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Text Structure Videos... Get Some

 

Narrative Nonfiction. Now THIS is Awesome!

Mouse and click on the cover below.

There is a link to the pdf, which will open on your Chromebook.

 

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This just in...

Tall Ships Field Trip THIS Week!!

Mouse anywhere on the image below and click. The pdf file will be launched for your viewing pleasure. ;)


 

In case you were wondering...

Thought I'd give you an ever-so-brief breakdown of what we'll be doing this month...

 

Math: We just crushed fractions (the quizzes and the final test went really well) and now we're knee deep in decimals. This is a short module (16 lessons) and so gives us plenty of time to launch our review for the upcoming CAASP testing at the beginning of May. If you want to see what we're doing, take a look at the workbook or pop over to Zearn with your child and let them test your math skills. :)

 

Reading and Writing: We have just finished our non-fiction writing pieces. If you'd like to read what your child has written, have them call up in Google Docs and print you a personally signed copy. Reading had been split between nonfiction research materials and self-selected DIRT books (that's, Daily Independent Reading Time). As the test window approaches, we will return to nonfiction sources for Social Studies and will compose brief nonfiction and argument writing pieces to practice our on-demand skills and create additional fodder for our Bare Book anthologies.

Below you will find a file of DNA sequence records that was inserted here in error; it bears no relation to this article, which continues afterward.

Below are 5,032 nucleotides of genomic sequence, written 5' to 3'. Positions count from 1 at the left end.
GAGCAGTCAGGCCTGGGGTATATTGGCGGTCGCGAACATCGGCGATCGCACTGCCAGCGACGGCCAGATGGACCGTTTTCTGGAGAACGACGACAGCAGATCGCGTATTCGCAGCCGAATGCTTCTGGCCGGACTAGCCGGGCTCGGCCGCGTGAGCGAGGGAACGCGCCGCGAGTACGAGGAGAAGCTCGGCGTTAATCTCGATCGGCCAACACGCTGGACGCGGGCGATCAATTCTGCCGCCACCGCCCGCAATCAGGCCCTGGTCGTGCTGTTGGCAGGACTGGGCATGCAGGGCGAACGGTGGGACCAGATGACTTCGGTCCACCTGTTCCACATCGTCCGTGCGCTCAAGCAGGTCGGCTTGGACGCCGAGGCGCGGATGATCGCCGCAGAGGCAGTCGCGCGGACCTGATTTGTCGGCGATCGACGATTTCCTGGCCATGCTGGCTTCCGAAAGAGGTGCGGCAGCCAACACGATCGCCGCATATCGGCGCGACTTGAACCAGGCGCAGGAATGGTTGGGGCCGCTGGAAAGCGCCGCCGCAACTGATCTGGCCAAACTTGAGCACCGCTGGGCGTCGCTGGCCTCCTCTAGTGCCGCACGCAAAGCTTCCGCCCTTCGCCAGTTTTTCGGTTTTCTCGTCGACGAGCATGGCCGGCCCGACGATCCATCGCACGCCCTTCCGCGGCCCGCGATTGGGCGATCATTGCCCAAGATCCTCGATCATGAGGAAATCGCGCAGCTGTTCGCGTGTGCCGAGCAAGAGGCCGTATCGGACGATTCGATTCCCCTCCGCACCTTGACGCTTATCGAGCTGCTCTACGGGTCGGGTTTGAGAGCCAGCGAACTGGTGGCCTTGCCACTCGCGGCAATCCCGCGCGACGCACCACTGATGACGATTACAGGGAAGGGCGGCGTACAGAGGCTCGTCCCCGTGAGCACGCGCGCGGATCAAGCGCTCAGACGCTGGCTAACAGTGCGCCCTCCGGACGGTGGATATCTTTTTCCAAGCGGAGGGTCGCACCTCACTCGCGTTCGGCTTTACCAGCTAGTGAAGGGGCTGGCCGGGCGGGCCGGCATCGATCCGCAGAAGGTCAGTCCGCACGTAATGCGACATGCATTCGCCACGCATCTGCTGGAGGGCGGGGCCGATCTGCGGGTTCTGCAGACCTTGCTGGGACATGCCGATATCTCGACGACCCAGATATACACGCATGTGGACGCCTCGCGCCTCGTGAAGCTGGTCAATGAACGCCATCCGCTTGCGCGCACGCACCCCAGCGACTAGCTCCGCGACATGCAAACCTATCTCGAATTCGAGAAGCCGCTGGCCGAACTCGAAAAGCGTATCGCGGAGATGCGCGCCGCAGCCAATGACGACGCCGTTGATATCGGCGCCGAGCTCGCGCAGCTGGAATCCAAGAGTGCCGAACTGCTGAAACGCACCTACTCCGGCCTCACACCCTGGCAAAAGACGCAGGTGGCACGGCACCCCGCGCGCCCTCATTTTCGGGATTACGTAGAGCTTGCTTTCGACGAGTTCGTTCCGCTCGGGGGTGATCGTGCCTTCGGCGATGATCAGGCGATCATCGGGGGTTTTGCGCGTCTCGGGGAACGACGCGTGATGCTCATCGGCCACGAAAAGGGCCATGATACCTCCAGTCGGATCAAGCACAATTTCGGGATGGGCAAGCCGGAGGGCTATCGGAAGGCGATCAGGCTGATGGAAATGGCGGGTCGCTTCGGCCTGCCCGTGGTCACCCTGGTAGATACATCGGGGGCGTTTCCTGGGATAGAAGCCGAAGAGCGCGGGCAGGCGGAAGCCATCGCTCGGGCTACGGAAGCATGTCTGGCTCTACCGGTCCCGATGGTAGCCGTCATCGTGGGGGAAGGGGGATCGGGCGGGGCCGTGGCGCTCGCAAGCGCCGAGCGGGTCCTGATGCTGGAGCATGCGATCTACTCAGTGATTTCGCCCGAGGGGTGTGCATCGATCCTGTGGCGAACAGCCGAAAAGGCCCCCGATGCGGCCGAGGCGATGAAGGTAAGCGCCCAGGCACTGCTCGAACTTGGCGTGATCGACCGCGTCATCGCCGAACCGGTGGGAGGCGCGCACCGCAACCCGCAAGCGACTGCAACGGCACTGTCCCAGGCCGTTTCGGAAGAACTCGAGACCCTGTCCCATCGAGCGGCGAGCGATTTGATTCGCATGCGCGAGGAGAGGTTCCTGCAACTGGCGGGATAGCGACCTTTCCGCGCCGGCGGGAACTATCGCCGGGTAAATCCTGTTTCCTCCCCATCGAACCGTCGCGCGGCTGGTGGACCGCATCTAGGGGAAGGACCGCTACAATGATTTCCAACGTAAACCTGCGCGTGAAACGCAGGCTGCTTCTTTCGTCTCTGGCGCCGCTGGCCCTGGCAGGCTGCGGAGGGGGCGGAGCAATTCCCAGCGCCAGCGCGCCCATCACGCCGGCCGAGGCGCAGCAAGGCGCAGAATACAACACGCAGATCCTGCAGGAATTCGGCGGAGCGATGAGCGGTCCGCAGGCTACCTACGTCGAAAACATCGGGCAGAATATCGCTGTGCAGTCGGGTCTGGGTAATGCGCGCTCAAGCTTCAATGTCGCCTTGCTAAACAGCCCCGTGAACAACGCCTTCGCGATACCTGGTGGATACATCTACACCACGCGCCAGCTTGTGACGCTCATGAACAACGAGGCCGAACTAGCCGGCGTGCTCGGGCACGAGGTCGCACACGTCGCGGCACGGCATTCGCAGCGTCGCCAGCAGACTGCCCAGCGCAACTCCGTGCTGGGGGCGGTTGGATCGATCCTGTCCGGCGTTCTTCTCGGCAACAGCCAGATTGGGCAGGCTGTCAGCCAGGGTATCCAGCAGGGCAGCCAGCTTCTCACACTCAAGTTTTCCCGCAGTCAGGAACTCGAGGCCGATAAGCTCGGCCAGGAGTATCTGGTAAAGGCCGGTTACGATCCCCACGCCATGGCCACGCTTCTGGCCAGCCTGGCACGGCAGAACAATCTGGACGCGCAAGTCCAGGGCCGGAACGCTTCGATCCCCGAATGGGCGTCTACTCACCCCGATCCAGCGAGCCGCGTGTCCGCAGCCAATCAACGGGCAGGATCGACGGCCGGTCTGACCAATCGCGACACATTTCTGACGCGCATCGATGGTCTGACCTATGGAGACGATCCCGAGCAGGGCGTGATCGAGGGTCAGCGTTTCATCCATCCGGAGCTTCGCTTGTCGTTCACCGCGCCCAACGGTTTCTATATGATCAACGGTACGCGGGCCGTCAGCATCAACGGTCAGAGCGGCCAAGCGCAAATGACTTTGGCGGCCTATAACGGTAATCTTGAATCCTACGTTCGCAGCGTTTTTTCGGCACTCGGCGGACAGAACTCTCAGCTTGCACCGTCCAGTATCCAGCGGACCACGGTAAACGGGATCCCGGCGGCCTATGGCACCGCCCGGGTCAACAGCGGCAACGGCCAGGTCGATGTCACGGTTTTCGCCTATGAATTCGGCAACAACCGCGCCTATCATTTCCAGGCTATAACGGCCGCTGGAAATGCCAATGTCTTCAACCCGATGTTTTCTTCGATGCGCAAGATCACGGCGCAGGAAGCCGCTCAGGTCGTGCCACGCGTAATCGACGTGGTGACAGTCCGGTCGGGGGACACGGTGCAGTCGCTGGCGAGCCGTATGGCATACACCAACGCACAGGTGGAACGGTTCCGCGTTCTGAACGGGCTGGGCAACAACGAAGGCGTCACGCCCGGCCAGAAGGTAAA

Test Prep: Maybe you've heard the complaints, I know I have, about having to practice test taking for the CAASPP. It's true. We are. We began back in early February and so should be well-practiced well before testing begins. I plan to have us finished with the practice work before our testing week of April 30 - May 3 so as to not create test fatigue for the real deal.

 

As always, if you have any questions, please feel free to email me or stop by the classroom. If you choose the later, please bring dark chocolate. Everything goes better with chocolate. ;)

Blackhawk Museum "Spirit of the West" Field Trip

 

 


 

Helpful links added to the left hand margin...


 

In the left hand margin, you'll notice that there are two new links; the first, a direct link to the sign in page of SpellingCity, the website we are using to practice our weekly spelling words. 

 

Each week, we tackle a new list and test ourselves on line that Friday. If there is some difficulty in giving your child access too the web site, please let me know and we'll work something out.